Mr. E. P. Smith
asked the Secretary of State for the Colonies if he will make astatement as to the position of British subjects resident in Hong Kong whose property was seized by the Japanese and suffered damage; whether they may expect to receive compensation or reinstatement; to whom they should apply; and whether he will, in anyway, clarify the general position.
§ Sir I. Fraser
asked the Secretary of State for the Colonies if he has any statement to make about measures of relief for British subjects in Hong Kong; and about a scheme of compensation to them for assault and loss at the hands of the enemy.
§ Mr. George Hall
British subjects coming to this country after release from captivity in Hong Kong will be eligible for the normal financial assistance which is available in the United Kingdom for those in need; and also for assistance from the Far Eastern Relief Fund in cases of particular needs. If their original residence was in the United Kingdom and they come to this country, they are also eligible for awards under the Civil Injuries Scheme of the United Kingdom if they have received injuries as a result of the enemy occupation of Hong Kong. I would refer to the answer given to the hon. and gallant Member for South Portsmouth (Sir J. Lucas) on 30th October, regarding those British subjects repatriated from captivity in the Far Eastwho are eligible for grants for the purchase of furniture and household goods. Claims in respect of losses of, or damage to, property in Hong Kong as a result of the Japanese occupation, should be sent to the Trading with the Enemy Department, 25, Kingsway, London, W.C.2, for registration until such time as a Claims Registration Office can be set up in Hong Kong.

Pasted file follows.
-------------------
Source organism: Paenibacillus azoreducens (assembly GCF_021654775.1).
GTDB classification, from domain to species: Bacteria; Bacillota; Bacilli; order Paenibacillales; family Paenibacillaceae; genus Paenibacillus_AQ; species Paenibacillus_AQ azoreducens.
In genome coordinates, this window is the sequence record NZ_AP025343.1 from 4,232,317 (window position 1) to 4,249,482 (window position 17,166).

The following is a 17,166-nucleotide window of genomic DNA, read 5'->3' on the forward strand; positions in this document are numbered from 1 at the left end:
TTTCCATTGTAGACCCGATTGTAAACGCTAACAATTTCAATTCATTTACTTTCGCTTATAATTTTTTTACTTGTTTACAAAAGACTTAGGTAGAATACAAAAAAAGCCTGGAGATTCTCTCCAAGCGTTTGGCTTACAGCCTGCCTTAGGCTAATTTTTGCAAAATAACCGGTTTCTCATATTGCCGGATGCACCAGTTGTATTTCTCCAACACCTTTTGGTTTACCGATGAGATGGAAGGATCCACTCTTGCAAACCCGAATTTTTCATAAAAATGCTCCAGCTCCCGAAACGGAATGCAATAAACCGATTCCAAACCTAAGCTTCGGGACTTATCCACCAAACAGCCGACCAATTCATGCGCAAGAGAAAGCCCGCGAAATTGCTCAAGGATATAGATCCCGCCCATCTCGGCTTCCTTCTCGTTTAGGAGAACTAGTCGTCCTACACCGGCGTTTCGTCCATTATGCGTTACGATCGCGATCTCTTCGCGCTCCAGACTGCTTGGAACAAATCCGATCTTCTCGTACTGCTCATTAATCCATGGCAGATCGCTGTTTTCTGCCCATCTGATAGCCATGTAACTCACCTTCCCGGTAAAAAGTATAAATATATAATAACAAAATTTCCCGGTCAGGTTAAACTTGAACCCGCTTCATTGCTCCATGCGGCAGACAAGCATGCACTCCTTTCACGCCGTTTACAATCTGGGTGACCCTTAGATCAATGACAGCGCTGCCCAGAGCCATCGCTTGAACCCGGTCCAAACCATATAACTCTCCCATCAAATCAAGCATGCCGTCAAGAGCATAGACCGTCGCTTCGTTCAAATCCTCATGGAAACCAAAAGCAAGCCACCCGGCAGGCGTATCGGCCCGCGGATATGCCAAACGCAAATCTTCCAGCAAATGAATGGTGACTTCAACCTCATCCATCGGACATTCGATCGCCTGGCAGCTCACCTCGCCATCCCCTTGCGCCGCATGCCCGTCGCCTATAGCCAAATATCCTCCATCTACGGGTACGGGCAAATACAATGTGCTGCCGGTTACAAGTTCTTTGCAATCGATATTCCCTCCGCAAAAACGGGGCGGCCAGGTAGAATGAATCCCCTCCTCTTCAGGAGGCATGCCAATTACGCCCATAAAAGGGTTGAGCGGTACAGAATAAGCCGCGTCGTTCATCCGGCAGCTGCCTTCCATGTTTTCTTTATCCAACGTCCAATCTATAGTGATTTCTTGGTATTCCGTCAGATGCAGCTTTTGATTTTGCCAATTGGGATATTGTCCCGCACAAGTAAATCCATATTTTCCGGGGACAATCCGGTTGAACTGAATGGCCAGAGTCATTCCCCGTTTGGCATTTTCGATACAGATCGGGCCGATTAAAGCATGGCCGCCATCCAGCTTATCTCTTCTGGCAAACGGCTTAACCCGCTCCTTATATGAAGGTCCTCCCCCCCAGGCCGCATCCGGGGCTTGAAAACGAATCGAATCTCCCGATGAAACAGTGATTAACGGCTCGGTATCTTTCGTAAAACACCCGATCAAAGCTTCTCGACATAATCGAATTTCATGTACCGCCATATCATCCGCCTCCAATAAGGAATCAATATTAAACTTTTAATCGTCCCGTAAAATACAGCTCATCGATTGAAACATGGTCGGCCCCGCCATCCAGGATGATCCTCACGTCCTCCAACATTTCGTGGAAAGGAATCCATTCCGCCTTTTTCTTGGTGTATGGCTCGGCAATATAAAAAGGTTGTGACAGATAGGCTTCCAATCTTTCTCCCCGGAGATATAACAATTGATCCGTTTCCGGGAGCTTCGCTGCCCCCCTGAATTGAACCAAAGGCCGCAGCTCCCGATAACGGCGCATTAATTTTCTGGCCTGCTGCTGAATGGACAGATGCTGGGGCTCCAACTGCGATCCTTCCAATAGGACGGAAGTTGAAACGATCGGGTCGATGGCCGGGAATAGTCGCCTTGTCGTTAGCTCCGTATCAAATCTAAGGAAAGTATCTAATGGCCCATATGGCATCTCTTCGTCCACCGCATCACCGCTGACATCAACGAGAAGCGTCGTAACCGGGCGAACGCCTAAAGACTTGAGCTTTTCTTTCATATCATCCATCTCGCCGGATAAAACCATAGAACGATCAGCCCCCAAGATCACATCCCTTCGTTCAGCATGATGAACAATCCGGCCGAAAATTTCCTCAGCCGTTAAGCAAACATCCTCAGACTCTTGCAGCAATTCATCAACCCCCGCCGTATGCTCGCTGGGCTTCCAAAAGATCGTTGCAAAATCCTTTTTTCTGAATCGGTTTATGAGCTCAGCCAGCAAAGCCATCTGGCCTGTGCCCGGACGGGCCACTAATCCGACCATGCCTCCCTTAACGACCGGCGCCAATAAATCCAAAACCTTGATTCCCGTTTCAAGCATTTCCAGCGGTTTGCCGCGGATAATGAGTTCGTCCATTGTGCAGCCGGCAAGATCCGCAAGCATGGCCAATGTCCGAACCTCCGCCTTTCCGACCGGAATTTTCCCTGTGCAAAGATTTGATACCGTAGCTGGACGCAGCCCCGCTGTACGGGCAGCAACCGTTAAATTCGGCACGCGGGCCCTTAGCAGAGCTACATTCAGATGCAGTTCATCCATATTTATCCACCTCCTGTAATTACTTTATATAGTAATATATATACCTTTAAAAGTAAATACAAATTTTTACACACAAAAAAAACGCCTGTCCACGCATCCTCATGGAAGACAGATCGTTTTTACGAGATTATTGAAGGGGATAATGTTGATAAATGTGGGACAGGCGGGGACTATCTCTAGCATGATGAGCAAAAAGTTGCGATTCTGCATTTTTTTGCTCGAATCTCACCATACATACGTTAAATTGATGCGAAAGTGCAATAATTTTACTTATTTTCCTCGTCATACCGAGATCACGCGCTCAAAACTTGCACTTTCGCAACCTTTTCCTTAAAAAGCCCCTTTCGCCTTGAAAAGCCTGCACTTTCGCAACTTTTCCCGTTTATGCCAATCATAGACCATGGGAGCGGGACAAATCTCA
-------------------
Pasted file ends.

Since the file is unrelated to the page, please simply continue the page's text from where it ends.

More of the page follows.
I regret that I am not yet in a position to state the extent to which it may prove to be possible to award compensation in respect of such losses, and accordingly registration must not be considered as 572W committing the Hong Kong Civil Government, when re-established to payment of compensation.